US Supreme Court to rule on release of Trump financial records
The US Supreme Court has agreed to hear a trio of appeals involving demands for Donald Trump’s financial records, setting up a potentially blockbuster ruling on whether a sitting US president is shielded from investigation.
The court said on Friday it would hear oral arguments in the cases in March, meaning that a ruling would likely come by the end of June — while the 2020 presidential campaigning is in full swing.
“We are pleased that the Supreme Court granted review of the President’s three pending cases,” Jay Sekulow, a lawyer for Mr Trump, said in a statement. “These cases raise significant constitutional issues. We look forward to presenting our written and oral arguments.”
Mr Trump has argued that he is protected from legal scrutiny by broad immunity from federal indictment afforded to the president — a long-held US Department of Justice policy. But lower courts have largely dismissed that argument.
In October, a federal appeals court in Washington ruled that eight years of Mr Trump’s financial records must be handed over to the House oversight committee, which had sought the records from Mazars, Mr Trump’s accounting firm.
A month later, the 2nd Circuit Court of Appeals in Manhattan said Mr Trump could not invoke presidential immunity to shield his tax returns from Manhattan district attorney Cyrus Vance, who is investigating alleged hush-money payments to two women who claimed they had affairs with Mr Trump.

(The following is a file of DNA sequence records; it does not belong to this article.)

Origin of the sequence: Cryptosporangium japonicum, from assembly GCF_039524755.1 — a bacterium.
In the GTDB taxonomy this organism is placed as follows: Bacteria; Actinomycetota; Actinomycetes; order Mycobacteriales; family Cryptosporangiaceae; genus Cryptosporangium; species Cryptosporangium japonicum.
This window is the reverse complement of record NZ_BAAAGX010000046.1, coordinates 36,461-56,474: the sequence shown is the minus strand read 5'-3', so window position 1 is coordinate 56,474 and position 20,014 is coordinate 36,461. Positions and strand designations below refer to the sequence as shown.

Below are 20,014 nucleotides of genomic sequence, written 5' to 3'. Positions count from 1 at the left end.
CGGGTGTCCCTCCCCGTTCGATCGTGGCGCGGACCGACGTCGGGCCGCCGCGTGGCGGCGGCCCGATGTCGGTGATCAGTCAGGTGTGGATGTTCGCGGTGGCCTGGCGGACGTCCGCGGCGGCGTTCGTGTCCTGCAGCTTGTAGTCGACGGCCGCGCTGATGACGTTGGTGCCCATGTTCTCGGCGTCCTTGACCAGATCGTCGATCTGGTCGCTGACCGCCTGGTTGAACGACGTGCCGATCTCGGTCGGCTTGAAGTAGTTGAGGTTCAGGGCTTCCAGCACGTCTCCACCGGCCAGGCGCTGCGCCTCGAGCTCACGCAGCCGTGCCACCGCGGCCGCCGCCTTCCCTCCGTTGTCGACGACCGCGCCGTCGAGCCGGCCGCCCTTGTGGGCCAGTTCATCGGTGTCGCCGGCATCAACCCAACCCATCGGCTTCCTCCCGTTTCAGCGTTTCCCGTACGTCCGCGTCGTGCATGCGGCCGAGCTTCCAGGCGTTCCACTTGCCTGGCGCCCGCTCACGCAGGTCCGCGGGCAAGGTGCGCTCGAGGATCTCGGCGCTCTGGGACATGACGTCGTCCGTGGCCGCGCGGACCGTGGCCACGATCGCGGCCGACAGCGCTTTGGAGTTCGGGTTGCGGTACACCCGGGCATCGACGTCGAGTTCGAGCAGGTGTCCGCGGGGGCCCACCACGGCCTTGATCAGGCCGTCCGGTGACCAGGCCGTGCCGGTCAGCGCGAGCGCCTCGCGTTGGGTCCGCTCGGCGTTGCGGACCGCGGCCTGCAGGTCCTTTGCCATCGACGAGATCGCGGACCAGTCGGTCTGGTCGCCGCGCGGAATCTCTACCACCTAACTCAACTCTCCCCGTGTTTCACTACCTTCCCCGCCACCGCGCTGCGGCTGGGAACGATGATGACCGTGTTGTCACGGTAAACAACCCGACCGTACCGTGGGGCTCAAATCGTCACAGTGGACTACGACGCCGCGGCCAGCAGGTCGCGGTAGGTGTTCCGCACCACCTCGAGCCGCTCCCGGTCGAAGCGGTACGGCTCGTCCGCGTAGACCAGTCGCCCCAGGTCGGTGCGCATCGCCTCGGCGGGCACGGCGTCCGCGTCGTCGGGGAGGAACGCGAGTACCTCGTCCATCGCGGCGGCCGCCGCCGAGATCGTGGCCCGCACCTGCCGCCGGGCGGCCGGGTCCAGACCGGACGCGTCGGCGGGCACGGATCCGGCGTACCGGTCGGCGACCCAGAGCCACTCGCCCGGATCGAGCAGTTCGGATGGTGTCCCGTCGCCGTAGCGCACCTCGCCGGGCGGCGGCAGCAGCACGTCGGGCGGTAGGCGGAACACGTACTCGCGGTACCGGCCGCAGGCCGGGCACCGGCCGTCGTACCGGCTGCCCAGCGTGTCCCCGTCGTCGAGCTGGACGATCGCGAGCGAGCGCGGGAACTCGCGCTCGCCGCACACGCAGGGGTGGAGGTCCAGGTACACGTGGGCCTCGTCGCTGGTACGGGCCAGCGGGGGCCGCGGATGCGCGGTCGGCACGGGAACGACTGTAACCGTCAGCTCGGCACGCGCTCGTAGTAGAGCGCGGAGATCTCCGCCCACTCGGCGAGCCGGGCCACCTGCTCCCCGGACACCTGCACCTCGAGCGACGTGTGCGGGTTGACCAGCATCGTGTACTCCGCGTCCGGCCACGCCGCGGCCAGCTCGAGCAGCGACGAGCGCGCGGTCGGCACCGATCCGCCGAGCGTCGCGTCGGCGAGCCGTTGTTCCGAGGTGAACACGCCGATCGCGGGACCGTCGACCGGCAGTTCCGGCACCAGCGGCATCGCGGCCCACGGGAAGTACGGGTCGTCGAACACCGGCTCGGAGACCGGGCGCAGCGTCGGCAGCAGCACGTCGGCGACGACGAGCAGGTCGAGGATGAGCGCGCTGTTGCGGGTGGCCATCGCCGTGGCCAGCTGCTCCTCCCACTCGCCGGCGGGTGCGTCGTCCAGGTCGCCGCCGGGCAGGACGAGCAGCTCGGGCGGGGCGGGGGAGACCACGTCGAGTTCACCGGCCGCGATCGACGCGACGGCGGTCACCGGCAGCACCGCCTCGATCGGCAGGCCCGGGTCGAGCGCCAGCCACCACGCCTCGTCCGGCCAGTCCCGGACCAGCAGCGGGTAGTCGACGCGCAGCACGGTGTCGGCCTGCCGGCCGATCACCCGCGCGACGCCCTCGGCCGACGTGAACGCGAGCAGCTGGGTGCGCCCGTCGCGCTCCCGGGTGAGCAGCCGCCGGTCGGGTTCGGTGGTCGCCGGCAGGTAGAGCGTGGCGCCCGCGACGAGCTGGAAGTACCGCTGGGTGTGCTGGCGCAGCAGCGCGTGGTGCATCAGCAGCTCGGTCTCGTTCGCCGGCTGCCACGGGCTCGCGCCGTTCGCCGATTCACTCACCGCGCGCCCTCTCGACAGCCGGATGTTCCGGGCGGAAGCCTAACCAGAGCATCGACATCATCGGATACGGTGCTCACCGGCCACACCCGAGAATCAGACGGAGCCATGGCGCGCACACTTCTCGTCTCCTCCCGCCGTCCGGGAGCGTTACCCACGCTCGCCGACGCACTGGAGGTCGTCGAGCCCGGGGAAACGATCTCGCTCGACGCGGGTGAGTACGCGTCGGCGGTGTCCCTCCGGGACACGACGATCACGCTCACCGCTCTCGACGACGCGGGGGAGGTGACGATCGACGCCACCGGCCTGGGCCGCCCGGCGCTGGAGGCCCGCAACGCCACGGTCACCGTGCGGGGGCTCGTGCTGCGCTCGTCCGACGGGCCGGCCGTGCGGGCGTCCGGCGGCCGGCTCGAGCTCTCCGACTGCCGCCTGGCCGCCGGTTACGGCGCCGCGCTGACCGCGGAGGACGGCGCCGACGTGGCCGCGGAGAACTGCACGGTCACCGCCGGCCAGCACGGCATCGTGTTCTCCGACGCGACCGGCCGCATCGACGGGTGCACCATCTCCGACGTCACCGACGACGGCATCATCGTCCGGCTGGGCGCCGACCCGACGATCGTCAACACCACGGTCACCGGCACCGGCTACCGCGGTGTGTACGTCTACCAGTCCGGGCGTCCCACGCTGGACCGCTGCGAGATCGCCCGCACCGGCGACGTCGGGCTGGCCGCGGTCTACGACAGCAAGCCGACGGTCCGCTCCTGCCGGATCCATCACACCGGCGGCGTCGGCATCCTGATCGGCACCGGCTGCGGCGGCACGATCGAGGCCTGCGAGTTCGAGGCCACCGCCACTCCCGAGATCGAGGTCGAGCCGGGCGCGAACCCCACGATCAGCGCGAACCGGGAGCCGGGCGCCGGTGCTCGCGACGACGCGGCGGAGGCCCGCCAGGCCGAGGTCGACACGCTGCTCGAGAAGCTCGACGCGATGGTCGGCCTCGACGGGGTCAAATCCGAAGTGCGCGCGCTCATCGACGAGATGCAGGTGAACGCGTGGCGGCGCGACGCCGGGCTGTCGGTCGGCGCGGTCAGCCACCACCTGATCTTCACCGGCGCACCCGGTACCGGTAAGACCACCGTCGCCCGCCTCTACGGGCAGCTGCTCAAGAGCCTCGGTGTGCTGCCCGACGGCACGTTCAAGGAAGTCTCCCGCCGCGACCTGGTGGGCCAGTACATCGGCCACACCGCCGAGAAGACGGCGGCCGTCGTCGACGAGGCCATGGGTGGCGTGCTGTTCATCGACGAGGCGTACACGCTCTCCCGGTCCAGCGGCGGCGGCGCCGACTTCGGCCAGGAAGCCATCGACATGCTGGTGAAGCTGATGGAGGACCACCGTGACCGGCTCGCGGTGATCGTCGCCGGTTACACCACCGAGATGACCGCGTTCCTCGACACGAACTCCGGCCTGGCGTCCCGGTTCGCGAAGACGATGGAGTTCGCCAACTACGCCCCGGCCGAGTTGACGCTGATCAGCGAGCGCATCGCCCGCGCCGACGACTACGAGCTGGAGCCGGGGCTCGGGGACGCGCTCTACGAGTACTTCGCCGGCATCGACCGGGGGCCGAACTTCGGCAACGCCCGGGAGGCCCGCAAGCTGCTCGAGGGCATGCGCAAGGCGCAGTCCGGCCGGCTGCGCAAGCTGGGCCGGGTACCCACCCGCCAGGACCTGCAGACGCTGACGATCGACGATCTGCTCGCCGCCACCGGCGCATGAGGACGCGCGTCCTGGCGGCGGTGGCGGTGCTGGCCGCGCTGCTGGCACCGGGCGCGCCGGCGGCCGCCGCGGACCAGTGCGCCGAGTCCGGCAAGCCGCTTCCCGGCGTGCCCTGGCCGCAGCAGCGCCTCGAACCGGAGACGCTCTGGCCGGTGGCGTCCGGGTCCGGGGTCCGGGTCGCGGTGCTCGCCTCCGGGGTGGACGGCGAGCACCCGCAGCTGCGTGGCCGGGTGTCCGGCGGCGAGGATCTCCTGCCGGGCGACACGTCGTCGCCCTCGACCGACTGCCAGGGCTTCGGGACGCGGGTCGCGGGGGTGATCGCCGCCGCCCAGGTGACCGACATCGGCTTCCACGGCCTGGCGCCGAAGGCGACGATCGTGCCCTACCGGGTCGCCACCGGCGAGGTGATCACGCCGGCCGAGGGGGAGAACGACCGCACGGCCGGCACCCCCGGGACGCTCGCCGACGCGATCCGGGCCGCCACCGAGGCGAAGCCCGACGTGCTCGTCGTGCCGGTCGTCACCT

And on December 3, in a separate ruling, the 2nd Circuit ruled against Mr Trump’s attempt to block subpoenas for financial records from two banks, Deutsche Bank and Capital One.
The Supreme Court will be Mr Trump’s last hope for stopping the requests. The high court currently has a slender 5-4 majority, including two justices who were appointed by Mr Trump earlier in his term, Neil Gorsuch and Brett Kavanaugh.
The cases set up yet another high-profile fight against a separate branch of the government for the president, who is about to face a vote on articles of impeachment in the House of Representatives. If the articles are approved, as they are widely expected to be, the impeachment case will then go to trial in the Senate — where John Roberts, the Supreme Court’s chief justice, will preside.